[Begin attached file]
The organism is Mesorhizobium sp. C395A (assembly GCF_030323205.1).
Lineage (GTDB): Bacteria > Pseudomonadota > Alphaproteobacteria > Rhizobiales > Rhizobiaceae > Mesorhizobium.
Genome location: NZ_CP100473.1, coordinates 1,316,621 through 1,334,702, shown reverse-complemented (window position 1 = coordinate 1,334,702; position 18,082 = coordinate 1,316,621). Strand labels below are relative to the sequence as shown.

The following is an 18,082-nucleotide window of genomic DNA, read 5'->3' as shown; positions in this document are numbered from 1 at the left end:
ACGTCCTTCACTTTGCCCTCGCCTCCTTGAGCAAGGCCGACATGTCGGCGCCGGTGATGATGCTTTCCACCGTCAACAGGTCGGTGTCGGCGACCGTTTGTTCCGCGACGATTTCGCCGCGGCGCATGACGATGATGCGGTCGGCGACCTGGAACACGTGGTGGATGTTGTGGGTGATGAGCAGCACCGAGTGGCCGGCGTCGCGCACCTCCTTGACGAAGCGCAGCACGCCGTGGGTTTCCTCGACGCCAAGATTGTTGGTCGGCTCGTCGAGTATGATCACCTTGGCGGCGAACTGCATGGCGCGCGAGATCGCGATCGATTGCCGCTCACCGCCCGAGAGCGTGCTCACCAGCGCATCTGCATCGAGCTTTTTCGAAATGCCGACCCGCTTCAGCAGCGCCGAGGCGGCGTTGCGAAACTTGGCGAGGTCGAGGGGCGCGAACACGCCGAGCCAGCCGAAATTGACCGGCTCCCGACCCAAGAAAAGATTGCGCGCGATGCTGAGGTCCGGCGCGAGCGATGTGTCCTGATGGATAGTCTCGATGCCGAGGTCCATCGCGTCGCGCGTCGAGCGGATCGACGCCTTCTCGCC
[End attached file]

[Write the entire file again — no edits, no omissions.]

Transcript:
The organism is Mesorhizobium sp. C395A (assembly GCF_030323205.1).
Lineage (GTDB): Bacteria > Pseudomonadota > Alphaproteobacteria > Rhizobiales > Rhizobiaceae > Mesorhizobium.
Genome location: NZ_CP100473.1, coordinates 1,316,621 through 1,334,702, shown reverse-complemented (window position 1 = coordinate 1,334,702; position 18,082 = coordinate 1,316,621). Strand labels below are relative to the sequence as shown.

The following is an 18,082-nucleotide window of genomic DNA, read 5'->3' as shown; positions in this document are numbered from 1 at the left end:
ACGTCCTTCACTTTGCCCTCGCCTCCTTGAGCAAGGCCGACATGTCGGCGCCGGTGATGATGCTTTCCACCGTCAACAGGTCGGTGTCGGCGACCGTTTGTTCCGCGACGATTTCGCCGCGGCGCATGACGATGATGCGGTCGGCGACCTGGAACACGTGGTGGATGTTGTGGGTGATGAGCAGCACCGAGTGGCCGGCGTCGCGCACCTCCTTGACGAAGCGCAGCACGCCGTGGGTTTCCTCGACGCCAAGATTGTTGGTCGGCTCGTCGAGTATGATCACCTTGGCGGCGAACTGCATGGCGCGCGAGATCGCGATCGATTGCCGCTCACCGCCCGAGAGCGTGCTCACCAGCGCATCTGCATCGAGCTTTTTCGAAATGCCGACCCGCTTCAGCAGCGCCGAGGCGGCGTTGCGAAACTTGGCGAGGTCGAGGGGCGCGAACACGCCGAGCCAGCCGAAATTGACCGGCTCCCGACCCAAGAAAAGATTGCGCGCGATGCTGAGGTCCGGCGCGAGCGATGTGTCCTGATGGATAGTCTCGATGCCGAGGTCCATCGCGTCGCGCGTCGAGCGGATCGACGCCTTCTCGCC